Saudi citizen Jamal Khashoggi was killed in a "fistfight" in the Saudi Consulate in Istanbul, the kingdom claimed early Saturday, admitting that he had been slain at its diplomatic post for the first time. Authorities said 18 Saudi suspects were in custody for his slaying and intelligence officials had been fired.
The overnight announcements in Saudi state media came more than two weeks after Khashoggi, 59, entered the Saudi Consulate in Istanbul for paperwork required to marry his Turkish fiancee, and never came out.
Saudi state media said King Salman had ordered the dismissal of two senior officials over the incident: Saud al-Qahtani, a royal court advisor seen as the right-hand man to Crown Prince Mohammed bin Salman, and deputy intelligence chief Ahmed Asiri, a statement on state media said. King Salman appointed Crown Prince Mohammed bin Salman, commonly known as MbS, to lead a committee that will restructure the kingdom's intelligence services after Khashoggi's slaying.
Khashoggi, who was considered close to the Saudi royal family was a former newspaper editor in Saudi Arabia. He advised Prince Turki al-Faisal, former Saudi intelligence chief, and has also been close to billionaire investor Prince Alwaleed bin Talal.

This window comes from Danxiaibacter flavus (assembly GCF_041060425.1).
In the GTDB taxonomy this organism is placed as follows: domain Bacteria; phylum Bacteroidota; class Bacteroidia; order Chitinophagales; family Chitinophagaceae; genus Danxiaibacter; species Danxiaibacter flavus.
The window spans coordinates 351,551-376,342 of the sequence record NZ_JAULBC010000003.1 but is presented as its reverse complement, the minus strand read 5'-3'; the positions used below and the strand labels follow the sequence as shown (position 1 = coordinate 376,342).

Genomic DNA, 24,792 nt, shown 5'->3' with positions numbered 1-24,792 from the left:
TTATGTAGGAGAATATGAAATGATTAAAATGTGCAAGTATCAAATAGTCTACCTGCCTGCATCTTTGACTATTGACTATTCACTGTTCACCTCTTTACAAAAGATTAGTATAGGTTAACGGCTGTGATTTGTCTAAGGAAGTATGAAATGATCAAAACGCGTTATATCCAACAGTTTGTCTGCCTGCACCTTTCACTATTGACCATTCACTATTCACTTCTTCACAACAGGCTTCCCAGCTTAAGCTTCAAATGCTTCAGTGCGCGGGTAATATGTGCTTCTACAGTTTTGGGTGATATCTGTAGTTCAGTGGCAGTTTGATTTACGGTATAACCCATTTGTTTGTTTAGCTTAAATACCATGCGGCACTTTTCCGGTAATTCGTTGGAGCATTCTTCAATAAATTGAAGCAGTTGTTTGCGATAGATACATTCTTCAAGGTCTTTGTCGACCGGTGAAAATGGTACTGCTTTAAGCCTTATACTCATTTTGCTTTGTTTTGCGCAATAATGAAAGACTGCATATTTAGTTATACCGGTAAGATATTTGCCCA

Middle East insiders say some deeper subplots played into Khashoggi’s death — ties to Saudi intelligence and his past relationship with the Islamist group the Muslim Brotherhood. MbS branded the Muslim Brotherhood a terrorist organization, and one of his signature moves as heir to the Saudi throne was to cut off all ties with the rival Gulf nation of Qatar. The prince blames Doha for financing the Brotherhood to foment unrest against the powers that be across the Arab world, in particular, Saudi Arabia.
"I think it's a good first step, it's a big step. It's a lot of people, a lot of people involved, and I think it's a great first step," Trump told reporters.
"Saudi Arabia has been a great ally. What happened is unacceptable."
Though Trump said Riyadh's account was credible, it drew doubt from some U.S. lawmakers.
The announcements came in a flurry of statements carried by the state-run Saudi Press Agency early Saturday morning.
"Preliminary investigations conducted by the Public Prosecution showed that the suspects had travelled to Istanbul to meet with the citizen Jamal Khashoggi as there were indications of the possibility of his returning back to the country," the statement read, though there's been no indication Khashoggi had immediate plans to return to the kingdom. "Discussions took place with the citizen Jamal Khashoggi during his presence in the consulate of the kingdom in Istanbul by the suspects (that) did not go as required and developed in a negative way, leading to a fistfight. The brawl led to his death and their attempt to conceal and hide what happened."
The Saudi statements gave no explanation of how 18 people could be involved in one "fistfight." Nor did the statements explain what happened to Khashoggi's body after his death.
Turkish sources have told Reuters news agency the authorities have an audio recording purportedly documenting Khashoggi's murder inside the consulate. Turkish pro-government newspaper Yeni Şafak has published what it said were details from the audio. It said Khashoggi's torturers had severed his fingers during an interrogation and later beheaded and dismembered him.